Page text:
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Understanding Climate Change

Global Warming, Carbon Footprint… and Other Terms Everyone Should Know

This year marks the fiftieth anniversary of Earth Day. For five decades, engaged neighbors have come together to show their support for protecting our planet for future generations. Earth Day themes have focused on such wide-ranging topics as inefficient cars, oil spills, polluting factories, toxic dumps, pesticides, loss of wilderness, extinction of wildlife, renewable energy, and climate change.

A half-century’s worth of public discourse about scientific research related to environmental topics has added a number of new terms to everyday language. As phrases relevant to climate change continue to enter our vernacular, it’s worth exploring what some of the jargon at the heart of those conversations mean. 

1. Weather vs. Climate 

Weather is the condition of the atmosphere at a particular place at a particular time. Is it rainy, clear, or hot outside? For example, at 3:23 p.m. on Tuesday, February 18, 2020, it was partly cloudy and sixty-one degrees. Your daily outfit usually depends on the weather. The long-term (generally, 30-year) average of atmospheric conditions at a particular place is its climate. In Richmond, for February 18, high temperatures are usually in the low fifties with a slightly better chance for rain (33 percent) than snow. A particular location’s climate usually determines what sorts of clothes we have in our closet. Another analogy is that climate is your playlist, the weather is the song you’re currently listening to.

2. Global Warming vs. Climate Change

When scientists use the term global warming, they mean long-term observed warming of the planet’s atmosphere near the surface over both land and ocean areas. This term was famously coined by the paleoceanographer Wally Broecker in the 1970s. Global warming, then, leads to climate change, which is more nuanced, to indicate how air temperature changes the climate of a given place. For example, global warming will mean a city like Richmond will experience, overall, fewer winter cold spells than it did in the past. This, in turn, will allow certain types of plants and insects to persist throughout the year and new species to be able to colonize our area. Climate change affects more than just the air temperature.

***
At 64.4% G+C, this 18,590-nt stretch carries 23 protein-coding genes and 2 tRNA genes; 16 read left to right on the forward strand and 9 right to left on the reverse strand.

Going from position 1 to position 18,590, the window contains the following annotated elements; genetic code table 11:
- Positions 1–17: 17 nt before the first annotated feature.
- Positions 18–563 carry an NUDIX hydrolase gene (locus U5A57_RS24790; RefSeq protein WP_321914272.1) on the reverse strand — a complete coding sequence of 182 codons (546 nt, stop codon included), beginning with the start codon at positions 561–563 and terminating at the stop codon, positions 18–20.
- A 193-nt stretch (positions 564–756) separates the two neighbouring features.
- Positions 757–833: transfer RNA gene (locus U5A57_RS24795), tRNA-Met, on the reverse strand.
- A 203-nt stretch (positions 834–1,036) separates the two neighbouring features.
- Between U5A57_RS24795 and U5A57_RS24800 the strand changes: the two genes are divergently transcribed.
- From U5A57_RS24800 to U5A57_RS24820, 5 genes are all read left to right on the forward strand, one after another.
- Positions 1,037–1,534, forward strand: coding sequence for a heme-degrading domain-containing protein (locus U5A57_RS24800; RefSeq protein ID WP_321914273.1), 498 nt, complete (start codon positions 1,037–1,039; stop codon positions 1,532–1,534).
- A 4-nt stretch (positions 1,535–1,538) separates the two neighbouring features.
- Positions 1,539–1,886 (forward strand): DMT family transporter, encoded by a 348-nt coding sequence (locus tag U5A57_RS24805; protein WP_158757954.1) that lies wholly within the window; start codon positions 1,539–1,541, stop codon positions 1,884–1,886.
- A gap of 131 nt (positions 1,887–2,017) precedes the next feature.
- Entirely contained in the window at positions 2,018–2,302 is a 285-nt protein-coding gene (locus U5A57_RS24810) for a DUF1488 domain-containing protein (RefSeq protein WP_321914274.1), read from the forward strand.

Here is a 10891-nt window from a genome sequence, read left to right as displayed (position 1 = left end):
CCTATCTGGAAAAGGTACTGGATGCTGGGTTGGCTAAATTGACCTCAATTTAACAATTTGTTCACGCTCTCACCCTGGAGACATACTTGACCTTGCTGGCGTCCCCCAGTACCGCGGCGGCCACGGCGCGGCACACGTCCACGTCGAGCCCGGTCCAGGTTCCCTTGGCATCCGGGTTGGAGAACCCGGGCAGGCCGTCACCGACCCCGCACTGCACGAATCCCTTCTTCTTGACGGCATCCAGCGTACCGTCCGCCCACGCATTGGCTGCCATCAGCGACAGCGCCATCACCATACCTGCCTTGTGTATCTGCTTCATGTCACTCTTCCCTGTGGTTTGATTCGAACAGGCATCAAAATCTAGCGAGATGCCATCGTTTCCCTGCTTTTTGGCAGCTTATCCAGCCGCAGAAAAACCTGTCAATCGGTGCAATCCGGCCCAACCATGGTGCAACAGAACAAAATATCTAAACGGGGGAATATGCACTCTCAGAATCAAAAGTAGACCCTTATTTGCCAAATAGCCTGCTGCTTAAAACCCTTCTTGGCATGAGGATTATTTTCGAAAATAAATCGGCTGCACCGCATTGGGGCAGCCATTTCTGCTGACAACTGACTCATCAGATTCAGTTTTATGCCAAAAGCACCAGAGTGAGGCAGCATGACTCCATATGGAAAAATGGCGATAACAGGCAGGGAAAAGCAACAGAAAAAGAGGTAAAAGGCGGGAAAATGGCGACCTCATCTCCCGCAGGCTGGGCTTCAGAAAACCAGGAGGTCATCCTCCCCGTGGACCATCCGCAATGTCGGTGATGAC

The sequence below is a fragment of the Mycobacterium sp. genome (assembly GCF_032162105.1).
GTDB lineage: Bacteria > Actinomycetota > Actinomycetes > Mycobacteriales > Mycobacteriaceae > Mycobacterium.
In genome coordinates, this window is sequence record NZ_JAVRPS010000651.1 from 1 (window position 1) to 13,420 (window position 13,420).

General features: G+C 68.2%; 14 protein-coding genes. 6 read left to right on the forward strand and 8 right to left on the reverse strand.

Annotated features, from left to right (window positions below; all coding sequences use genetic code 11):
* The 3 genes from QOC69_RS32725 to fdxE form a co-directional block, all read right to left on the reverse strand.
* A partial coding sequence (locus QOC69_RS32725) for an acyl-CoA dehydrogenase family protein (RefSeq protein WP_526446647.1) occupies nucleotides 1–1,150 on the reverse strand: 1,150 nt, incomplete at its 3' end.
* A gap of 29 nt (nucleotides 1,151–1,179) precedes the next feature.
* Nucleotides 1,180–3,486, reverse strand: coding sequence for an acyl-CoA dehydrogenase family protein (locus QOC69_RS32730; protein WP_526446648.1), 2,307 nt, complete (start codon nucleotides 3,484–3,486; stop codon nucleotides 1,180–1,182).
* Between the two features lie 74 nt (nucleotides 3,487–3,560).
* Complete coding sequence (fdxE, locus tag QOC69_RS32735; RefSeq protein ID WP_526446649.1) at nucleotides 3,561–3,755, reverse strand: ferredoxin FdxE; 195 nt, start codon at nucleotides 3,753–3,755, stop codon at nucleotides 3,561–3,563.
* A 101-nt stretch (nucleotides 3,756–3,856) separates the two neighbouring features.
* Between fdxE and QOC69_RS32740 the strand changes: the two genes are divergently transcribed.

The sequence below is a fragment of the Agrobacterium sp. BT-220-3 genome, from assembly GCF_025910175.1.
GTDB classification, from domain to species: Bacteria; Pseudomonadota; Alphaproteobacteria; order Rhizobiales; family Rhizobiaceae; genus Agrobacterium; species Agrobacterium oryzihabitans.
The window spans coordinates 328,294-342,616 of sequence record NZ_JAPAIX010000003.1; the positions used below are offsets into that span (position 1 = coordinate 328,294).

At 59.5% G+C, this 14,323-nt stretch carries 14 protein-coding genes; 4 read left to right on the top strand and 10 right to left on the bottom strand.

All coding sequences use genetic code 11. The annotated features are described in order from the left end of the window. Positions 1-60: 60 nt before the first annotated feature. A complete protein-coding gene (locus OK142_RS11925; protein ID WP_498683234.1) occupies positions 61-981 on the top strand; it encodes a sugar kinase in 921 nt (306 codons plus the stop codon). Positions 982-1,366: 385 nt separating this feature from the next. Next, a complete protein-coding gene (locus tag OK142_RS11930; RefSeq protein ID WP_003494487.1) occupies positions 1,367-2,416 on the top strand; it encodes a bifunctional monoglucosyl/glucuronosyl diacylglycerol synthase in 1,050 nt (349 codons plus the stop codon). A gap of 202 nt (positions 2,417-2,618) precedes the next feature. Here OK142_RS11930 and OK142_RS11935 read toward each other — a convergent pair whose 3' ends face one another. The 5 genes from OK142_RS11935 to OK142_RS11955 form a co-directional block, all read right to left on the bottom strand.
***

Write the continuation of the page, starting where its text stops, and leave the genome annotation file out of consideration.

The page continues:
3. Emissions

When you hear about emissions, that generally refers to the amount of heat-trapping gases humans put into the atmosphere by burning fossil fuels like coal, oil, and gas over a period of time. The amount of global warming, and thus climate change, we have seen occurring globally, is directly related to our heat-trapping gas emissions since the Industrial Revolution. Our emissions have steadily increased through time since then, though there are some indications that it may be leveling off. Climate scientists agree that near total reduction of our heat-trapping gas emissions is needed by 2050 to avoid the worst impacts of future climate change.

4. Carbon Footprint

A lot of our daily to-do list and lifestyle choices – driving a car, turning on lights, taking out the trash, flying to a vacation – cause heat-trapping gas emissions. When we add up how much heat-trapping gas our actions create over the course of a year, we can estimate our total carbon footprint. There are website calculators that can help you estimate your household’s carbon footprint. There’s an easy one from the Environmental Protection Agency ( and a bit more complicated one from The Nature Conservancy at which shows a graphic at the end about how your household compares to others based on your habits. One way to make a dent in your household’s carbon footprint is to sign up for the 100 Percent Green Power Plan option from Dominion Energy at

Another way to reduce the number of heat-trapping gas emissions you cause is to eat less red meat and replace meals with vegetarian or vegan options. Meat products have larger carbon footprints per calorie than grain or vegetable products. That’s because livestock rearing is responsible for 18 percent of greenhouse gas emissions. Replacing your beef consumption with chicken for one year leads to an annual carbon footprint reduction of 882 pounds of heat-trapping gas emissions, or the equivalent of a car being driven 1,000 miles.

Finally, you can lower your carbon footprint by reducing the amount of time you spend flying or driving to destinations. Taking the bus or train to get around may be easier than you think. And an unlimited day pass from GRTC gets you into the Science Museum of Virginia exhibits for free! Visit for details.